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Thales Alenia Space Simplify Parts for Satellites Using Additive Manufacturing

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With the recent launches of the Telkom 3S, SGDC and KOREASAT-7 satellites, plus satellites in the Iridium Next constellation, Thales Alenia Space has now sent into orbit 79 metal parts made by additive manufacturing (3D printing) and 350 polymer tube supports for chemical propulsion systems.

The story started two years ago, back in April 2015, with the first 3D-printed aluminum antenna support, sent into orbit on the TurkmenAlem MonacoSat satellite. Since then, all of the company’s telecommunications satellites use lightweight 3D-printed antenna supports and reflector fittings.

In mid-January 2017, with the successful launch of the first Iridium NEXT satellites, Thales Alenia Space also sent into orbit satellites with propulsion system tube supports, the first flight application of thermoplastic additive manufacturing.

The next step for Thales Alenia Space will be the manufacture of larger and larger parts using this process, such as dual antenna supports for a new telecom satellite, to be launched shortly. These parts measure 480 x 378 x 364 mm, a real challenge from the manufacturing standpoint.

“Our development efforts are now focusing on integrating several functions in a single part, such as mechanical, thermal and radio-frequency functions,” explains Florence Montredon, Additive Manufacturing Technology Development manager at Thales Alenia Space. “The challenge lies as much in the design process as in the production technique per se.”

Additive manufacturing provides real benefits for spaceborne products. For example, it allows designing and manufacturing single-piece structures, as opposed to a conventional manufacturing approach, which entails the assembly of several different parts to form a structure. The upshot is a significant reduction in weight, along with cost savings. The tube support perfectly illustrates the ability to replace several parts by a single-piece structure, thanks to additive manufacturing, while also introducing new functions.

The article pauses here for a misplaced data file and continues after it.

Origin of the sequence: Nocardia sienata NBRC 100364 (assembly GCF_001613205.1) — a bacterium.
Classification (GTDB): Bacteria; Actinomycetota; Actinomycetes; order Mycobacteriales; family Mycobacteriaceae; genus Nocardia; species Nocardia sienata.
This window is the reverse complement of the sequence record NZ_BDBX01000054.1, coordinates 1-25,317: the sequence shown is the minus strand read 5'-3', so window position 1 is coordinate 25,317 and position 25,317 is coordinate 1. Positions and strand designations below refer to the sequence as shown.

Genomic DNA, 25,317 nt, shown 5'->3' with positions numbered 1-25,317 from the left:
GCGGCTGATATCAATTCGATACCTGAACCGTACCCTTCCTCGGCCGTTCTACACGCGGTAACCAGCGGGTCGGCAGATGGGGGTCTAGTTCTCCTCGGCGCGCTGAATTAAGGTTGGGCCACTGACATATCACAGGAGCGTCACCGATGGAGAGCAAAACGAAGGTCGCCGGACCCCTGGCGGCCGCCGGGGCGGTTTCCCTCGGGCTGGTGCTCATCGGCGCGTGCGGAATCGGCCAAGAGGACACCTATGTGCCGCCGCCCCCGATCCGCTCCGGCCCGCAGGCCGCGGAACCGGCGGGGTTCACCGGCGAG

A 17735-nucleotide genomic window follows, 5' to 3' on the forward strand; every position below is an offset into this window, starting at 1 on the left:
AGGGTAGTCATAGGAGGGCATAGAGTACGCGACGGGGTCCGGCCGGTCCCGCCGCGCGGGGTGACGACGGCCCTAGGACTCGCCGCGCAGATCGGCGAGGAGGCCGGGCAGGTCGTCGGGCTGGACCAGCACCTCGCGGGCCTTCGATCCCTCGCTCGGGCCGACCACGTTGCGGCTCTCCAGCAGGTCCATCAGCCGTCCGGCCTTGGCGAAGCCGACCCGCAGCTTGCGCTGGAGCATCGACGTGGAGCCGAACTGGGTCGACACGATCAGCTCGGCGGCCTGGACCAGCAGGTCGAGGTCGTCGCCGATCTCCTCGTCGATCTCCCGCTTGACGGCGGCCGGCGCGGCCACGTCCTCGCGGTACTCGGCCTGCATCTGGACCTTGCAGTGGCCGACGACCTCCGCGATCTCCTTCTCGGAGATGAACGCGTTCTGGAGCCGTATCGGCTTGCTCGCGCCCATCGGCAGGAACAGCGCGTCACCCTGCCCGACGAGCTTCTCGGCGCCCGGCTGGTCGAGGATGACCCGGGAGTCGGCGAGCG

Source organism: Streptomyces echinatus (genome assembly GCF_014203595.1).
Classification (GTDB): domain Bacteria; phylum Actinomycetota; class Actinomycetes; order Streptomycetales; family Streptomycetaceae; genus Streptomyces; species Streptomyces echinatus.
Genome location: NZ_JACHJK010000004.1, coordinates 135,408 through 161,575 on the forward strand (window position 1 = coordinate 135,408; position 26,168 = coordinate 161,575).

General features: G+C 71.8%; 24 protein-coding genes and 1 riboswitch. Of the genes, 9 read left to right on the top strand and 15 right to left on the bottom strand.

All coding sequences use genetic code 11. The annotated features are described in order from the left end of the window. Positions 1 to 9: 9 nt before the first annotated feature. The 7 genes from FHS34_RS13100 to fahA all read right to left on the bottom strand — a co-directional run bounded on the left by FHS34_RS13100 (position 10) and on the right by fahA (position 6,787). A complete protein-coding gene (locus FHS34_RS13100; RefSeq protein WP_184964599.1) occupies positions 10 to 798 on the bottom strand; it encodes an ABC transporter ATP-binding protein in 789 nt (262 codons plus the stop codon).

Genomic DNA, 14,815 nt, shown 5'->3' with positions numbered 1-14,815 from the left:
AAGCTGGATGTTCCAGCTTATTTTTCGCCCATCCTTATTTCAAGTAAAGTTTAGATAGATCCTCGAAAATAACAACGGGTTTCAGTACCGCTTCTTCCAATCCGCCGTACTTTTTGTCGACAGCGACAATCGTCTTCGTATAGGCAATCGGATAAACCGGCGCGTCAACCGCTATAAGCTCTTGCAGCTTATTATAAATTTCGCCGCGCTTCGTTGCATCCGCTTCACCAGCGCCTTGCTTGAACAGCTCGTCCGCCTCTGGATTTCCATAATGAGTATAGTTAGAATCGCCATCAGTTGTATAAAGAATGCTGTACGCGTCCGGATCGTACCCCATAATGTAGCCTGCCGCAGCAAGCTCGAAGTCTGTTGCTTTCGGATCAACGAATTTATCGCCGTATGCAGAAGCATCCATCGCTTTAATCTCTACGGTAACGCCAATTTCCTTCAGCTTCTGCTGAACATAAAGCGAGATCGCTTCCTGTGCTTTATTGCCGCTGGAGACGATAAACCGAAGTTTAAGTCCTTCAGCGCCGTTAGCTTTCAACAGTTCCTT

Additive manufacturing also means greater design freedom and the absence of tooling, which makes it the perfect technology for complex parts – with curves, holes or cavities – that are produced in small runs or on a one-off basis.

*Out of the total of 79 parts, 47 have different designs and are used on the aforementioned satellites, where they carry out 13 different functions (some of these parts are design variants for a given function). The tube supports are made of a polymer and are all identical, with 35 used on each of the ten satellites launched to date.

** Thales Alenia Space generally focuses on metallic materials for this process, including aluminum and titanium. The most commonly used technique is laser beam melting (LBM), with a bed of metallic powder. One or several lasers progressively melt the powder, layer by layer, in a controlled atmosphere. This technology demands a high level of expertise to control the various design restrictions and the “printing” machine’s complex settings. Producing a part may take several hours or even days of continuous printing.    

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Anthony Lowder

Anthony has been following the industry since 2010. He works with the editorial team and is responsible for co-ordinating and publishing digital content on our international website. As well as following the tech landscape, he is a self-taught multi-instrumentalist and music producer.

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